Moore Foundation Project

oldantennaman.jpg
Researchers scanning the horizon with metal antennas to pick up radio signals from tagged animals are a familiar sight in television nature shows. For more than 60 years, there has been little improvement to this cumbersome and time-consuming tracking method. Thanks to a grant from the Moore Foundation, the RF group is creating an automated system of receivers and transmitters that can do the job quickly, accurately, and much more easily. Design engineer Rich Gabrielson is one of those designing the new system. He says, “We’re using GPS technology with more accurate time-stamping as well as smaller, more powerful computer chips for transmitting and processing information. These are recent innovations that are making our design possible now.”

chip_ruler.jpg
An animal is fitted with a radio collar and antenna. The collar contains a battery and a tag designed by the BRP engineers. The tag (left) is essentially a mini-computer that emits amplified radio-frequency signals. The most innovative part of the project is the receiver array (below). Each receiver looks like a metal suitcase on tripod. Three or more are set up in an area of study, usually on high ground. Each precisely measures the time it detects a signal from the animal’s collar and shares that information with the other receivers. Because the animal is a different distance from each receiver, the signal from its collar will arrive at a different time for each one. From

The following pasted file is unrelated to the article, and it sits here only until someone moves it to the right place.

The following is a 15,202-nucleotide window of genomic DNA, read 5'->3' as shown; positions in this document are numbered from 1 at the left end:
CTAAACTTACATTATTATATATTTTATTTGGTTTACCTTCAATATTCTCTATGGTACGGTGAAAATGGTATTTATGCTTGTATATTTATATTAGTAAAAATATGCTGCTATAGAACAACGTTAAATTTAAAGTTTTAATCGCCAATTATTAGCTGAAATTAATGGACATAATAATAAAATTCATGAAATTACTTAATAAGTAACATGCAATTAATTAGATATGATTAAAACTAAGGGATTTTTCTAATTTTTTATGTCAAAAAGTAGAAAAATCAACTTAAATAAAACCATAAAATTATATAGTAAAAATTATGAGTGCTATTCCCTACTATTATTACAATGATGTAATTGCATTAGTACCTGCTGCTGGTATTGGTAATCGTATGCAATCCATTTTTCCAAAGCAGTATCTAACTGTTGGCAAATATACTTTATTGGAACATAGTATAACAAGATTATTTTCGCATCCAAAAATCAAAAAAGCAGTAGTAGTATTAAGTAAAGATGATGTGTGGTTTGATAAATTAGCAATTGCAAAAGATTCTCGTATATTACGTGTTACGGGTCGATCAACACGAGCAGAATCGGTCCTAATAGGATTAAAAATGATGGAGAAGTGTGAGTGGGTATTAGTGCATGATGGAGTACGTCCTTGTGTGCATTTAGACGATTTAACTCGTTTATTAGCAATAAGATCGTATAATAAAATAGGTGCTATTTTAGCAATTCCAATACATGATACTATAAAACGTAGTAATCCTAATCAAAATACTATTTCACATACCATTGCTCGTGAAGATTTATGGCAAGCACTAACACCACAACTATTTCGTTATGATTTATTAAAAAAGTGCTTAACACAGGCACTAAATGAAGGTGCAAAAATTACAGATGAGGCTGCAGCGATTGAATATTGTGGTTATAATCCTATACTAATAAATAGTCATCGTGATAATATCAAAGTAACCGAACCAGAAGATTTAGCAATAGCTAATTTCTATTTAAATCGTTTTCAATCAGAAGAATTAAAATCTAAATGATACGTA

receivermediumshot.jpg
those differences in time of arrival, the exact position of the animal can be calculated to within a radius of 200 meters. The receivers are also about 10 times more sensitive than traditional receivers, extending the range over which they can “hear” a transmitting collar and allowing for tracking in real time. This system will be field tested on jaguars in Peru. When the system is ready for prime time, the technology will be made available to everyone.

National Science Foundation Mini-Tagging Project

Another challenge for scientists is tracking small animals over long distances, especially birds. A National Science Foundation grant is funding the development of lighter, smarter tags that smaller birds and animals can carry.